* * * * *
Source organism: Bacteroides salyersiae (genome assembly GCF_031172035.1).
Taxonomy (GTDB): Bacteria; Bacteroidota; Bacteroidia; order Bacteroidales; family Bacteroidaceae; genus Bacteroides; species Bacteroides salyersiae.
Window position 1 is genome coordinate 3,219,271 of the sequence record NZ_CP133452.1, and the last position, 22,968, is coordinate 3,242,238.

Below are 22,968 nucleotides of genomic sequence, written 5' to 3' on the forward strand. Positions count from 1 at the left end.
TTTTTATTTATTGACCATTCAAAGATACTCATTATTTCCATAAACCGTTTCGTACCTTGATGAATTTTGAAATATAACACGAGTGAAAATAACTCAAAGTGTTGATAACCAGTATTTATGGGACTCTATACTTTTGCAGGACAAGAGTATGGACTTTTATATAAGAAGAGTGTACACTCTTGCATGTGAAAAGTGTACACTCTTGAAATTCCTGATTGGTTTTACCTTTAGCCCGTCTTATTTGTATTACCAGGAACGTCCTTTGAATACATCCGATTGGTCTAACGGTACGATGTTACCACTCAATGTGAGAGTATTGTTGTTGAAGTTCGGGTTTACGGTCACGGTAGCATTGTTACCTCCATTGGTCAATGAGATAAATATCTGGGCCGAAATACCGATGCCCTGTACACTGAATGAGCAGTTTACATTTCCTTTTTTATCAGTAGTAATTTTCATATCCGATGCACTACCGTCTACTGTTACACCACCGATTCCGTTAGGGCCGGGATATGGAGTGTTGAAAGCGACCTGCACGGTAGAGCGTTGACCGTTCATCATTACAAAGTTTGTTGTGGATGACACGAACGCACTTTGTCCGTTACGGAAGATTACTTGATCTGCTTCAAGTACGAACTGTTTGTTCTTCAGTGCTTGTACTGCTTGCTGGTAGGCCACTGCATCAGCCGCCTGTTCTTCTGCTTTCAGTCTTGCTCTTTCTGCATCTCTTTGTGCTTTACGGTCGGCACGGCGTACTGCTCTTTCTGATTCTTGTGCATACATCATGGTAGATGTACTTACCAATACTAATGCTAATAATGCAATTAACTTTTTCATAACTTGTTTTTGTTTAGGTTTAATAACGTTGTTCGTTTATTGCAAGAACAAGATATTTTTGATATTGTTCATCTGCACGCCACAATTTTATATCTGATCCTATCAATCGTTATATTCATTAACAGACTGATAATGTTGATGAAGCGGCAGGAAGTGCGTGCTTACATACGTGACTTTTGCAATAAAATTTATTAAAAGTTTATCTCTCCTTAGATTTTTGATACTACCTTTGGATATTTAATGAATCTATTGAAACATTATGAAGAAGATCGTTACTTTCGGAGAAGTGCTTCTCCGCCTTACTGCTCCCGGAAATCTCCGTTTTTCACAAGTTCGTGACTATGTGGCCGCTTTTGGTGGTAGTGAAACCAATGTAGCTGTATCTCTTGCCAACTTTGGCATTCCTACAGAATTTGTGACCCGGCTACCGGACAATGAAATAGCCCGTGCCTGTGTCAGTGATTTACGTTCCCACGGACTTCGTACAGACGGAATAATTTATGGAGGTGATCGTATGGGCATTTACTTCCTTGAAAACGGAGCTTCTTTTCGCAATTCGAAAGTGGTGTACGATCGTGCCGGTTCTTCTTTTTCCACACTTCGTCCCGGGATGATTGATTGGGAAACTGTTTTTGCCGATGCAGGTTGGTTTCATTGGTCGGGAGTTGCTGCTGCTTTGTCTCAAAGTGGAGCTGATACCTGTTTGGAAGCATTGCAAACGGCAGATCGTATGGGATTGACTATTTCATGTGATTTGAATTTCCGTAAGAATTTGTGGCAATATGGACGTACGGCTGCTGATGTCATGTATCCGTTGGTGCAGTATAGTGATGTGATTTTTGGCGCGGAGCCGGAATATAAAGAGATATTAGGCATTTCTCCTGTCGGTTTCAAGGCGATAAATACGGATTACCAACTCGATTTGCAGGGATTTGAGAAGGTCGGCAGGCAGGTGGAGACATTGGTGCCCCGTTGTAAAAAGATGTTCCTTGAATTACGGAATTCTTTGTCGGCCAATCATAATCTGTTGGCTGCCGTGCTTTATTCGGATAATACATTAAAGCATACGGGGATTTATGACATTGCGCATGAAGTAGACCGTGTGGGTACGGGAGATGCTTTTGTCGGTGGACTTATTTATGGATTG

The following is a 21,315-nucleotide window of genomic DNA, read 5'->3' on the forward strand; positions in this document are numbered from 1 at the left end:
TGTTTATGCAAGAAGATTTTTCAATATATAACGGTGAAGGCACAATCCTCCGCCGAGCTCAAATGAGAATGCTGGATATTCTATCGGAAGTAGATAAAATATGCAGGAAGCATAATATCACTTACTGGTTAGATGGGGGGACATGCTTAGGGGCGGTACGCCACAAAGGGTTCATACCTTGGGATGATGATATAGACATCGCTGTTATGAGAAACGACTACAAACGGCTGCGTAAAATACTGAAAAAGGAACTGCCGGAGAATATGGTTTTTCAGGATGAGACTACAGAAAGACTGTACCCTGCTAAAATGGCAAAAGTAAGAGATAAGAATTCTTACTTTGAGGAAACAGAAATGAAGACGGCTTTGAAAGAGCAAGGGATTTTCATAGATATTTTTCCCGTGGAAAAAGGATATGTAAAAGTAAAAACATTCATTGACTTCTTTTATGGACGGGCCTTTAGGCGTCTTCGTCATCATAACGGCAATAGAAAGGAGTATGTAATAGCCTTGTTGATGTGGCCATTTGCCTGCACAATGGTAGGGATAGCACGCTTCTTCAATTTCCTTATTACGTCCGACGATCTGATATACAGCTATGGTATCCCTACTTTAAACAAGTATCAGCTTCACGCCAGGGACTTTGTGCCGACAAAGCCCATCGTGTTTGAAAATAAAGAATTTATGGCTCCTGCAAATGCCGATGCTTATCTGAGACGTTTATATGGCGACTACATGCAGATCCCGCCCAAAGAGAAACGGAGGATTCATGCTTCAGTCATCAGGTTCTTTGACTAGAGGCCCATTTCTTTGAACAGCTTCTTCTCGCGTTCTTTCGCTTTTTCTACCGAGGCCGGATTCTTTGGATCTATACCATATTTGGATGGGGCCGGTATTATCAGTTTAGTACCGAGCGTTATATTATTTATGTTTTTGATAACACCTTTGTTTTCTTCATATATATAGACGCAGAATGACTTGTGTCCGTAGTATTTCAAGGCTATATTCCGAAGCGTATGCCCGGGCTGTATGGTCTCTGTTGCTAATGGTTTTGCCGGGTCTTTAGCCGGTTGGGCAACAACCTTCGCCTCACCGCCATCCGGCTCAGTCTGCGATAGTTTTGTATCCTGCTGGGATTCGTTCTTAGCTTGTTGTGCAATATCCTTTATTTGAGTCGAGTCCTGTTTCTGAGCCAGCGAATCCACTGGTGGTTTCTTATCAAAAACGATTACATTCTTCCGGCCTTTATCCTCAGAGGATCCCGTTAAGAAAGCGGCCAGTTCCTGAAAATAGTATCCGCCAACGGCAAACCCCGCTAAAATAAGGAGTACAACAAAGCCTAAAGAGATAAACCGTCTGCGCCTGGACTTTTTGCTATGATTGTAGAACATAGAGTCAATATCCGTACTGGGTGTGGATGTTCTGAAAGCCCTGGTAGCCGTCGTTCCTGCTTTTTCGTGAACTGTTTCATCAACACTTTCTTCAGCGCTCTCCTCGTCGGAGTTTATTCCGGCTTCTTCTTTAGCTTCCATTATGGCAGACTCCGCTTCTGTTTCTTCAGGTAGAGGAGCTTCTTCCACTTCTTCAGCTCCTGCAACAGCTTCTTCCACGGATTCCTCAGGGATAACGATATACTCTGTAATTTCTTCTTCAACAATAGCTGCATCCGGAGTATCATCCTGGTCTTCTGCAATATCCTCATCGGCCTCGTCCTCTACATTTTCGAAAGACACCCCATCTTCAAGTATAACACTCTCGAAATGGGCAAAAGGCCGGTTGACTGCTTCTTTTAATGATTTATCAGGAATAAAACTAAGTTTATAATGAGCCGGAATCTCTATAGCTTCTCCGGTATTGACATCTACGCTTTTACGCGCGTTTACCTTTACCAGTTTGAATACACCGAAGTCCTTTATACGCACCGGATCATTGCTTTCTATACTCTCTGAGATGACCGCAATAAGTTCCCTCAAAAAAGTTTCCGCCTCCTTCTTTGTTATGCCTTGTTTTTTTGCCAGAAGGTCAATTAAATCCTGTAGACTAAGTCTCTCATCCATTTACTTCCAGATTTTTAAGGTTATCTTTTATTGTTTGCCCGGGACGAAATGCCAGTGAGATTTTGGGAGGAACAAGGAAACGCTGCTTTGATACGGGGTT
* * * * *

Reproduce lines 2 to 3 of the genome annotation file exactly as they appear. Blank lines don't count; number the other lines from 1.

Taxonomy (GTDB): Bacteria; Bacteroidota; Bacteroidia; order Bacteroidales; family Bacteroidaceae; genus Bacteroides; species Bacteroides salyersiae.
Window position 1 is genome coordinate 3,219,271 of the sequence record NZ_CP133452.1, and the last position, 22,968, is coordinate 3,242,238.